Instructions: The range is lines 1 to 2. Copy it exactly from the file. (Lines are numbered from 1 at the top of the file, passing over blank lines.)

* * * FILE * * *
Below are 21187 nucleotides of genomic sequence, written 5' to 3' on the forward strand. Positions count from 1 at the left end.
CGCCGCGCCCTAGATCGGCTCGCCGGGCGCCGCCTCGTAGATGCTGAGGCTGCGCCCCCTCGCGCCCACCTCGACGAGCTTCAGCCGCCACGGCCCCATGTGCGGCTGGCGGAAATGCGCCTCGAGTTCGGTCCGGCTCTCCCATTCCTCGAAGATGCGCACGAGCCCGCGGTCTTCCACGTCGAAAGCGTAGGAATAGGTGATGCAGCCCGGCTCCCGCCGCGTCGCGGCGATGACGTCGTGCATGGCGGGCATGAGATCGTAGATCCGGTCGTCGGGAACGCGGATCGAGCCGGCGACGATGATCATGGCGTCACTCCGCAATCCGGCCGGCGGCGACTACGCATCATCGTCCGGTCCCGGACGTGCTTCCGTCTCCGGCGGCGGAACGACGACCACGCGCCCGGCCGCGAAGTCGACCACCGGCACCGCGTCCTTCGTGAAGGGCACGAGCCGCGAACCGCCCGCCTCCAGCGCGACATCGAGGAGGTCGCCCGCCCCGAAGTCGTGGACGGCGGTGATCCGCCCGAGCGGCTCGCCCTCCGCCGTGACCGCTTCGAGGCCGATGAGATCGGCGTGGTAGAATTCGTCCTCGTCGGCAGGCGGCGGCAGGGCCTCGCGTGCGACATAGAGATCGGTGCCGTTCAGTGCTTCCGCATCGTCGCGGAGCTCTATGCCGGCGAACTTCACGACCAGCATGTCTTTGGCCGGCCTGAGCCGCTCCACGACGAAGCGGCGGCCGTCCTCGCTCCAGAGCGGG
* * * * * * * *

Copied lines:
Below are 21187 nucleotides of genomic sequence, written 5' to 3' on the forward strand. Positions count from 1 at the left end.
CGCCGCGCCCTAGATCGGCTCGCCGGGCGCCGCCTCGTAGATGCTGAGGCTGCGCCCCCTCGCGCCCACCTCGACGAGCTTCAGCCGCCACGGCCCCATGTGCGGCTGGCGGAAATGCGCCTCGAGTTCGGTCCGGCTCTCCCATTCCTCGAAGATGCGCACGAGCCCGCGGTCTTCCACGTCGAAAGCGTAGGAATAGGTGATGCAGCCCGGCTCCCGCCGCGTCGCGGCGATGACGTCGTGCATGGCGGGCATGAGATCGTAGATCCGGTCGTCGGGAACGCGGATCGAGCCGGCGACGATGATCATGGCGTCACTCCGCAATCCGGCCGGCGGCGACTACGCATCATCGTCCGGTCCCGGACGTGCTTCCGTCTCCGGCGGCGGAACGACGACCACGCGCCCGGCCGCGAAGTCGACCACCGGCACCGCGTCCTTCGTGAAGGGCACGAGCCGCGAACCGCCCGCCTCCAGCGCGACATCGAGGAGGTCGCCCGCCCCGAAGTCGTGGACGGCGGTGATCCGCCCGAGCGGCTCGCCCTCCGCCGTGACCGCTTCGAGGCCGATGAGATCGGCGTGGTAGAATTCGTCCTCGTCGGCAGGCGGCGGCAGGGCCTCGCGTGCGACATAGAGATCGGTGCCGTTCAGTGCTTCCGCATCGTCGCGGAGCTCTATGCCGGCGAACTTCACGACCAGCATGTCTTTGGCCGGCCTGAGCCGCTCCACGACGAAGCGGCGGCCGTCCTCGCTCCAGAGCGGG